Russian hackers attempted to penetrate Washington and Oregon’s voter registration systems last year. Top elections officials in both states received that confirmation Friday from the Department of Homeland Security.

Could a hacker alter your voter registration to disrupt an election? According to a study by Harvard researchers out Wednesday, the answer is yes.

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Ask questions and check your credit regularly. That’s the advice the state Attorney General’s office is giving after releasing a report on data breaches. The report says nearly half-a-million Washington residents were affected by 39 reported breaches between July of last year and July of this year. Financial account information was compromised most often in those breaches. 

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South Sound Magazine is among several businesses across the country whose websites were hacked over the weekend by a group claiming to be The Islamic State, also known as ISIS.

On Saturday, the magazine's normal website was replaced with an all-black background and red letters, reading "Hacked by Islamic State."

NBC news reports that investigators initially did not believe the problems actually came from ISIS, but from hackers claiming to be that group, to get more attention.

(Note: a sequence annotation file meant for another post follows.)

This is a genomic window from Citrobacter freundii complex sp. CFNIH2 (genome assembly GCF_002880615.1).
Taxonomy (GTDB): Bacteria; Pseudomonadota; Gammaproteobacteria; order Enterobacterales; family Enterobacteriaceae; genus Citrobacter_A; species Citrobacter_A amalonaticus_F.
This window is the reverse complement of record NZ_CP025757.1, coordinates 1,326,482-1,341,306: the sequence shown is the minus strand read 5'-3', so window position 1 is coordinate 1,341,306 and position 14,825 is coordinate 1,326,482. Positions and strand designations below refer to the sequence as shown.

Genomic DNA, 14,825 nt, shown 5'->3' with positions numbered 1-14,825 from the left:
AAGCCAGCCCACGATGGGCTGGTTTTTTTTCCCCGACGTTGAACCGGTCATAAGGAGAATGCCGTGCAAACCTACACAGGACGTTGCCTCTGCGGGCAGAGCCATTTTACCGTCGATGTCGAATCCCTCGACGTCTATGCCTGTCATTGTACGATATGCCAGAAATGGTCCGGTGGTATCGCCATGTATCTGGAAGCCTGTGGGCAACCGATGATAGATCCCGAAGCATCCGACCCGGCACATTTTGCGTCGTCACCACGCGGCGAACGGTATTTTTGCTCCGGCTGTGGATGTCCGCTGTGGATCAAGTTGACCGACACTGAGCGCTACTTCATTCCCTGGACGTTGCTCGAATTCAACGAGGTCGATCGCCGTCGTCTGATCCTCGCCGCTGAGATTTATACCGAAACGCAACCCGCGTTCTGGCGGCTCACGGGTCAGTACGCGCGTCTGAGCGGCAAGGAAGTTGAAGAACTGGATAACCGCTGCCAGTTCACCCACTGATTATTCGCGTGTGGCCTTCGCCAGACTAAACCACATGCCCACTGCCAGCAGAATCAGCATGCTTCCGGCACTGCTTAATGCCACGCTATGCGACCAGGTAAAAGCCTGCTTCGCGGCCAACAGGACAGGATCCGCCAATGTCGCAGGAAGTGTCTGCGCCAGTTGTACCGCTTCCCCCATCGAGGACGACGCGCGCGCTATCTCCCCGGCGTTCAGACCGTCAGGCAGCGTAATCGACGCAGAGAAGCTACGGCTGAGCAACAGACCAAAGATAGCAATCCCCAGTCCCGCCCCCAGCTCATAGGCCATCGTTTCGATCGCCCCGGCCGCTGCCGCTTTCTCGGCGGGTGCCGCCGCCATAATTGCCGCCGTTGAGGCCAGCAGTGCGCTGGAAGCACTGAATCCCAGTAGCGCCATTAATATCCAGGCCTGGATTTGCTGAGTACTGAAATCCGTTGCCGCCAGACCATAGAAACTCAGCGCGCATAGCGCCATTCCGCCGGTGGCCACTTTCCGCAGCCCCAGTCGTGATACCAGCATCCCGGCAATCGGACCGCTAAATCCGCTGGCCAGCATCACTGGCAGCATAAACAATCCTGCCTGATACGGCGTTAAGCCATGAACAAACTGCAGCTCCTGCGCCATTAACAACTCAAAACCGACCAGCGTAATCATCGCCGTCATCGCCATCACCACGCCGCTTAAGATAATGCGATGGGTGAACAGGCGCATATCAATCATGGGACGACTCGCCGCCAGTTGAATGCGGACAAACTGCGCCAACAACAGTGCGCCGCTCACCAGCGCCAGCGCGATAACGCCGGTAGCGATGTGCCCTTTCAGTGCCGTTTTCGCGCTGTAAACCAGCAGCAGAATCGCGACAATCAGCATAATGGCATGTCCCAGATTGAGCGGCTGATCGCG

"Hackerspaces" are popping up all over the Northwest. But these aren't dens of computer infiltrators.

What we're talking about are community workshops for tinkering, machine tooling, 3-D printing and any other hands-on creativity you can think of. Some market themselves under the more benign-sounding label of "maker space." These workshops are now drawing attention as private incubators for entrepreneurship.

But let's straighten out this name business.

Washington’s court system will hire an outside expert to perform a computer security review and audit. The move follows a hacking incident – revealed last week - that exposed nearly a hundred Social Security numbers and perhaps up to a million driver license numbers. But now there’s another cyber security concern at Washington Courts.

A hacking incident involving Washington’s court system could affect upwards of a million people. The Administrative Office of the Courts announced that hackers breached its public website sometime last fall or early this year and social security and potentially driver license numbers were accessed.